The EEOC (or state fair employment practices agency – which is the Colorado Civil Rights Division in Colorado) will investigate the charge of discrimination or retaliation in the workplace. If the agency determines there is “probable cause” to believe that discrimination occurred, it will attempt to conciliate (or resolve) the claim. If conciliation fails, the EEOC may litigate the claim in limited circumstances. Otherwise, the employee may obtain the right to pursue his or her claims in court.

Remedies available under Title VII for Race Discrimination in the Workplace

If an applicant or employee prevails on a racial discrimination in the workplace claim, he or she may be entitled to the following relief:

  • Reinstatement, compelled employment, or compelled promotion;
  • Back pay;
  • Front pay;
  • Emotional distress damages;
  • Punitive Damages; and
  • Attorneys’ fees

The Denver labor and employment lawyers at the law firm of Baird Quinn LLC have a long history of successfully representing clients in cases involving claims of discrimination and/or retaliation in the workplace. If you have any questions regarding these issues, please contact one of our experienced Denver racial discrimination lawyers for an initial consultation on how our legal advice and representation beyond this free consultation might support you and start building a strong attorney-client relationship. You may find additional information regarding our Colorado race discrimination attorneys at the following link.

Sex Discrimination in the Workplace

Title VII prohibits sex discrimination in the workplace. This means that employers may not take an adverse employment action against an employee “because of” the employee’s sex. Thus, an employee’s sex cannot be a motivating factor in any employment decision, including hiring, transfers, promotions, pay, disciplinary action, suspensions, and discharges from employment. See EEOC-Guidance-Sex-Discrimination-Title VII.

In addition to Title VII, the Equal Pay Act requires that men and women be given equal pay for equal work. When male and female employees perform jobs which require substantially equal skill, effort, and responsibility, and are performed in similar working conditions, an employer must pay employees equally for the work. An employer, however, may be able to demonstrate that disparate pay decisions are based on a reasonable factor other than sex, such as merit, a seniority system, or a quantity system.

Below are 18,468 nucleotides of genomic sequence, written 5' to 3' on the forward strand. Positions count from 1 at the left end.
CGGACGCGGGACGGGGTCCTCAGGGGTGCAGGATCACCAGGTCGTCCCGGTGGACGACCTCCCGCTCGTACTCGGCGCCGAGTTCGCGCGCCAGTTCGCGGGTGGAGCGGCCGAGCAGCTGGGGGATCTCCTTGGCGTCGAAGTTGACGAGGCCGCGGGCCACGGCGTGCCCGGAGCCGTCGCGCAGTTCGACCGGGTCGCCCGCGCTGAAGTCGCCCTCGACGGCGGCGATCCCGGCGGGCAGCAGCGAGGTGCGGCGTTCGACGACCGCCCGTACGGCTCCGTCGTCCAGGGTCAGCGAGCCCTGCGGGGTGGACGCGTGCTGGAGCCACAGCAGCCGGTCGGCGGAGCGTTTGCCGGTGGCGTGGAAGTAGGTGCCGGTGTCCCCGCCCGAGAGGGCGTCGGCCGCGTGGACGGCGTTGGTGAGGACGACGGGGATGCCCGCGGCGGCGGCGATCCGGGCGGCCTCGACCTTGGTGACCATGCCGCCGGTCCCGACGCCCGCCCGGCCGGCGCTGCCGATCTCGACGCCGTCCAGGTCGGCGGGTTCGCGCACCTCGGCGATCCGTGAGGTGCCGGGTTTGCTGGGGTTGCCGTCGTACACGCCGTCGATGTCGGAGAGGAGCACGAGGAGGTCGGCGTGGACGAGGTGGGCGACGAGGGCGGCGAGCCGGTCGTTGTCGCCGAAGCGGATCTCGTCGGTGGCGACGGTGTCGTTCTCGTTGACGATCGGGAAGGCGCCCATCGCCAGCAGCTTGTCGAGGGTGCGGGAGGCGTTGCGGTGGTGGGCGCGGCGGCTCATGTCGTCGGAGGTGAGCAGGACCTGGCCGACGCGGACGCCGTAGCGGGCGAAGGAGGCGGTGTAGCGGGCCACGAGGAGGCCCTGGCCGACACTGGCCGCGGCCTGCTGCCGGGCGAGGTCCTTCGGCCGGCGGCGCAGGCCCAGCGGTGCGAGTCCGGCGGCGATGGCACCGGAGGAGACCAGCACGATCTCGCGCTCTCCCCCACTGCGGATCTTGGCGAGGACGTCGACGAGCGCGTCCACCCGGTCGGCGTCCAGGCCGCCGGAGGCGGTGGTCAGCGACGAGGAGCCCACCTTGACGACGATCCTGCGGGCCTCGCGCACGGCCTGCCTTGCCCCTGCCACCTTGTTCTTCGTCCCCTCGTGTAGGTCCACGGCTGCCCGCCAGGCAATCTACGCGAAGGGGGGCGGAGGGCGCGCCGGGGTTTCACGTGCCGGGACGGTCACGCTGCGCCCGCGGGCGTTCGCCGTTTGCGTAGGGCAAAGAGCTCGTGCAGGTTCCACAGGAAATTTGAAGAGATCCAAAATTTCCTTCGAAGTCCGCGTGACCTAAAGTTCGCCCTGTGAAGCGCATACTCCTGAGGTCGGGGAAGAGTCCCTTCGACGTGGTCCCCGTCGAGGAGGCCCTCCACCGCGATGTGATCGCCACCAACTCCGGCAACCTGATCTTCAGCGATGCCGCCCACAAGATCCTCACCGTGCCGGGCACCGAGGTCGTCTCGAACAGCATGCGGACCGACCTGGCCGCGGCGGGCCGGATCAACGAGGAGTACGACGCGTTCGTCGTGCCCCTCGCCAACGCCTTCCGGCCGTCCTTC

Although the rights and remedies in a sex discrimination case are similar to those of the other protected categories, such as race or national origin, Congress has passed some additional anti-discrimination laws to protect women in the workplace. The Pregnancy Discrimination Act prohibits discrimination on the basis of pregnancy, childbirth and related medical conditions. Although this doesn’t mean that pregnant women are entitled to special or preferential treatment, it does mean that pregnant women must be treated equally to non-pregnant individuals. For example, if a company gives extra leaves of absence to employees with medical conditions, they must extend this practice to pregnant women. The Family and Medical Leave Act also gives employees rights to leaves of absence necessitated by pregnancy or the birth of a child.

Although Title VII was originally understood only to apply to women, that is no longer the case. Title VII also prohibits sex discrimination against men. Thus, for example, when a male employee is denied a promotion in favor of a female employee, and the male can prove that the reason was “because of his sex,” he may have a claim for sex discrimination.

Sex discrimination also includes sexual harassment—creating a hostile environment for an individual based on his or her sex. This is just as actionable as firing a person because of his or her sex. For more information about sexual harassment, see our sexual harassment page. The law also prohibits an employer from retaliating against an employee for complaining about sex discrimination or sexual harassment, or for participating in someone else’s sex discrimination or sexual harassment case. For more information about retaliation and retaliation claims, see our retaliation page.

Baird Quinn LLC’s sex discrimination lawyers have significant experience representing clients with respect to all aspects of sex discrimination in the workplace. If you require additional information about the various laws governing sex discrimination in the workplace, please call Baird Quinn’s Colorado sex discrimination lawyers to discuss these issues. You may obtain additional information regarding our Denver sex discrimination lawyers at the following link.